Teaching kids to ride a bike might be one of the greatest experiences for every parent. You can see them develop new skills, making their own decisions, and improve the determination.
However, riding can also be challenging for beginners. While you can’t make it easier for them, there are many things you can try to guide your children through the process and have fun.
Choosing the right bike is one of these crucial decisions. As there are so many options available out there, it can be hard to know which model is suitable for them. In this guide, we’ll show some differences between balance bike vs training wheels to help you make a better decision.
What is a balance bike?
A balance bike is basically a bike without pedals. Your kids have to use their feet to push off the ground for moving forward. They often start with sitting on the saddle while walking, then gliding and running with their feet.
Once the children would cruise along with the feet up, they will learn how to keep balance on the bike, thus being ready to pedal.
With this type of bike, your kids will learn how to balance and move first. This will help them coast comfortably and progress to pedalling later on their own, which is much easier than keeping balance.
What are the training wheels?
Training wheels are additional wheels which are mounted parallel to the rear wheels of a classic bicycle, which comes with a chain, pedals, cranks, rear and front brakes. These parts will assist your kids and prevent the bike from leaning until they know how to keep balance on their own.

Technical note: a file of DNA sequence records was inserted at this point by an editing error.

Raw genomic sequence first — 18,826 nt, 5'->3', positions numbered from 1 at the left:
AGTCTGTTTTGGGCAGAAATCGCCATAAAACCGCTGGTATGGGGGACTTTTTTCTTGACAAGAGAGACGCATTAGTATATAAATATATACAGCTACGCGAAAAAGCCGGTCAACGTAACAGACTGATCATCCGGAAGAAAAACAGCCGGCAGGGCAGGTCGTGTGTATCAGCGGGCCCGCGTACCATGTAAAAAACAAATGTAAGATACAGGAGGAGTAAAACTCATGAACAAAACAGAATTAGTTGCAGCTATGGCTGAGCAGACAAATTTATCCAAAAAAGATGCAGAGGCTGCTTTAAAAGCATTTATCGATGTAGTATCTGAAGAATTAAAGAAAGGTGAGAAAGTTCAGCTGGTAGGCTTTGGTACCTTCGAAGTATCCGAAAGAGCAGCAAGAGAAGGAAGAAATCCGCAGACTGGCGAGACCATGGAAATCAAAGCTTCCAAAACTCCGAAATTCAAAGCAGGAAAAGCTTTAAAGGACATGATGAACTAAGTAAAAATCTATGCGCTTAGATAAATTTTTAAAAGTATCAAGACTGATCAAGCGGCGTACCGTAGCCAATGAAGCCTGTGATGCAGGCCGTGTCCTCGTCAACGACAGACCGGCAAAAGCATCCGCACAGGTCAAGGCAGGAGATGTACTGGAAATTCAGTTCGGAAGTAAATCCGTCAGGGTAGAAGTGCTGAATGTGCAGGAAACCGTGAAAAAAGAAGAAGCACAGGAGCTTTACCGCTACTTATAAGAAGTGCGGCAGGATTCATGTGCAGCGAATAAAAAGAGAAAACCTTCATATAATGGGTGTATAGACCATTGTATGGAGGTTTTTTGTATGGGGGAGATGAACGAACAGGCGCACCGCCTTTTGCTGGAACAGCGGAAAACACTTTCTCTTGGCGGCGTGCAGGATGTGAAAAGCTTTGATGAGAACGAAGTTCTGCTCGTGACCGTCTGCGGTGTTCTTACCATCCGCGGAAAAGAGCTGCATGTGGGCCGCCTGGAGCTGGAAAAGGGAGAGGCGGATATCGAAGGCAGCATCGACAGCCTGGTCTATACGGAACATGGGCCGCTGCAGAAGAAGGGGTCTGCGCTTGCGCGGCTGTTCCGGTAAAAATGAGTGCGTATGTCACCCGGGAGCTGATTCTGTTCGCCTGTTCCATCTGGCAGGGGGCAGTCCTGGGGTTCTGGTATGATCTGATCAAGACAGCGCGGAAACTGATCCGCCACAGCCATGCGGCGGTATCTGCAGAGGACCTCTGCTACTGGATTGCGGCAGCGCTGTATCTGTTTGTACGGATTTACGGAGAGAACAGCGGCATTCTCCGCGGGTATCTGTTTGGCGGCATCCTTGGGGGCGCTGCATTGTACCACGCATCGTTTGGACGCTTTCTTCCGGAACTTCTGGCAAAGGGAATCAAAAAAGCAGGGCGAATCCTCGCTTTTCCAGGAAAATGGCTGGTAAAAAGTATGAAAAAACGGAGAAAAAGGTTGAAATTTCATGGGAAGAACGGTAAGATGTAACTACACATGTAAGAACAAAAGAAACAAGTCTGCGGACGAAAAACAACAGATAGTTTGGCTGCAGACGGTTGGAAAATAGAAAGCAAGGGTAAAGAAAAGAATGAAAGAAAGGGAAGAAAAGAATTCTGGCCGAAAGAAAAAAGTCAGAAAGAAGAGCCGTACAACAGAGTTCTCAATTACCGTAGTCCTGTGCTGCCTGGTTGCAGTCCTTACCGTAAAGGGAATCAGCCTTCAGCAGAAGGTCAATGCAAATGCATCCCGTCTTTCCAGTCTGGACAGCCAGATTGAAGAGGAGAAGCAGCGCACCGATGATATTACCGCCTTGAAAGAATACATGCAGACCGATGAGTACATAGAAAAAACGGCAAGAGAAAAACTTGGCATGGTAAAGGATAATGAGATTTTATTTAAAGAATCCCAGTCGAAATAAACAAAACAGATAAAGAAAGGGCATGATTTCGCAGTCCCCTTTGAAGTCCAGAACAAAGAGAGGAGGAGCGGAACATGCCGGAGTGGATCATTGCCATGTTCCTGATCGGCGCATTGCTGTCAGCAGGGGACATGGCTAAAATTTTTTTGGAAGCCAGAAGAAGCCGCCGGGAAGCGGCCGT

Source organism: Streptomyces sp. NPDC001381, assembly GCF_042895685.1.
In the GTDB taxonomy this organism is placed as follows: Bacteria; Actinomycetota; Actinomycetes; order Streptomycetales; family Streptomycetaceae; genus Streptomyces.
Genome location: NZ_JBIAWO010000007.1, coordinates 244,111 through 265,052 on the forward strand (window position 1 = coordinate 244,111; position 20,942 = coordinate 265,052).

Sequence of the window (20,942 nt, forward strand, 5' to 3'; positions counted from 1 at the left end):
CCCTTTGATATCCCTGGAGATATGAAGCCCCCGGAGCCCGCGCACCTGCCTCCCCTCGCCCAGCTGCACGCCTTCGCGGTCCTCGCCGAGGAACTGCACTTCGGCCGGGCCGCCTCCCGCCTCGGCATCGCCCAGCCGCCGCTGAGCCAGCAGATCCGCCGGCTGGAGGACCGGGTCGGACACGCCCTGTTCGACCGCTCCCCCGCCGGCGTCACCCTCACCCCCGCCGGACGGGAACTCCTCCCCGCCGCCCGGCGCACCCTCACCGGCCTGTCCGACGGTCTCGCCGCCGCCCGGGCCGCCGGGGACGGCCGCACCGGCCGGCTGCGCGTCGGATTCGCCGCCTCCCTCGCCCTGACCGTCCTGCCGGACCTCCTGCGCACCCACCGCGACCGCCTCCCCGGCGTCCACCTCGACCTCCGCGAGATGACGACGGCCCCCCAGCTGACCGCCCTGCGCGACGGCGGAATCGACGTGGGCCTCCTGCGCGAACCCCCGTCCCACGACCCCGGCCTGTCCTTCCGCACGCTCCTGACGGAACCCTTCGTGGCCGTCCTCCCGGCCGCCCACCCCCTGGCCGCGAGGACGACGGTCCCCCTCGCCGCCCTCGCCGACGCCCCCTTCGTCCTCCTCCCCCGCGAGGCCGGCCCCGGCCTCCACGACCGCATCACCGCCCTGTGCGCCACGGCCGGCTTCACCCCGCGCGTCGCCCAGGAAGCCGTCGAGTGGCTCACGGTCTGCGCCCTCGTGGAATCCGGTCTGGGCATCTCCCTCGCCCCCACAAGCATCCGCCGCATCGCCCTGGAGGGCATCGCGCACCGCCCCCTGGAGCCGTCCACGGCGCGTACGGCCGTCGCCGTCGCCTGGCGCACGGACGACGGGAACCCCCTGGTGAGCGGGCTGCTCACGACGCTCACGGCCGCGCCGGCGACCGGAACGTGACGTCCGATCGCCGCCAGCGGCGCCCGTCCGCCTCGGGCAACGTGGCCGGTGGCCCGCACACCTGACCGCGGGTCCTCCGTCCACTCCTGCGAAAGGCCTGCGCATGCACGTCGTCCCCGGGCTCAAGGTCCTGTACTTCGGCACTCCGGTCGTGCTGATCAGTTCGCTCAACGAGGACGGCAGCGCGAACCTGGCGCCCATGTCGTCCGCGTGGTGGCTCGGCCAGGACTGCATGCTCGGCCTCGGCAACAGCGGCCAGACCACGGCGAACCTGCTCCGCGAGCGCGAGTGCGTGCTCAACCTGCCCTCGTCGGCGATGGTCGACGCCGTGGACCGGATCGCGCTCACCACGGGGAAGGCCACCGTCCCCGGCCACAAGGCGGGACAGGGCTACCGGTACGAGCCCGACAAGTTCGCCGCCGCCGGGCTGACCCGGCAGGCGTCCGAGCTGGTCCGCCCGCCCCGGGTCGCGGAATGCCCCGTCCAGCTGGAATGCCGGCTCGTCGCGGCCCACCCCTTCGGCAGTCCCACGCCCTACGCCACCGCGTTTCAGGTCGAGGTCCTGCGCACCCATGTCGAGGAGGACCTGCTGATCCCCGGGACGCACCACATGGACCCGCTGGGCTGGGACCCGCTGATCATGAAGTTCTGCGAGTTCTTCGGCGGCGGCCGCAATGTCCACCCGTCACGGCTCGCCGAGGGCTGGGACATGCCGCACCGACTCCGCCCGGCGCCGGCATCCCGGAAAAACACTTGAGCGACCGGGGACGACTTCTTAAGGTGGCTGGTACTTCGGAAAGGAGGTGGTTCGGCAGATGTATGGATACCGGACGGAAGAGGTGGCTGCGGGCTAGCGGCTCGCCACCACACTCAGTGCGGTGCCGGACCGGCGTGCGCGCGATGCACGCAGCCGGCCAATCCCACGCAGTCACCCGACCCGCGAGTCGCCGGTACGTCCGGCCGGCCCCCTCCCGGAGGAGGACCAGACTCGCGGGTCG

The differences between balance bike vs training wheels
While balance bikes are often constructed from plastic, wood, or aluminium, training wheels are typically made of heavy steel. Therefore, small children might find it easier to use a balance bike thanks to its lightweight and compact design.
Also, it can be easier for parents to carry the unit back home once their little ones have done with biking. Though heavy materials make them harder to maneuver or pedal, models with training wheels can be more durable and last longer.
Though a balance bike doesn’t have pedals, it provides a great opportunity for your kids to develop an essential skill for pedalling: balance keeping. In fact, this is one of the hardest challenges for beginners. Once they have mastered it, pedalling is just a piece of cake as you can see from this short clip:
Training wheels are also a great option for pedalling, but it might take more time for children to learn this skill. The gearing is often too hard, making it quite hard to turn the pedals or move the bike forwards. And when you take off the training wheels, they have to adapt to the new condition without support.
Most balance bikes have a low centre of gravity and weight which make it easier and more interesting for kids to corner. Training wheels, on the other hand, keep the bicycle upright so that they have to lean to steer. This is obviously harder and requires more effort.
4. Riding terrain
In general, children can ride balance bikes on most terrains, including sloping surfaces without problems. They can go anywhere and develop a sense of adventure since the young ages. However, keep in mind to choose a model with a brake system to ensure a better control and safety on the road.
Bikes with training wheels can also be used in many types of surface. However, these small parts can topple over sideways, making it difficult to ride on inclined slopes or roll over rough terrains.
In overall, it is easy to conclude that a balance bike can be a better option for kids than training wheels.
While some parents might worry about the safety issues, these are just rare cases. By moving on their own feet, not only do your children learn how to keep balance but also develop their independence and sense of adventure. So if you are looking for a new bicycle for your little ones, do not hesitate to go for a good balance bike.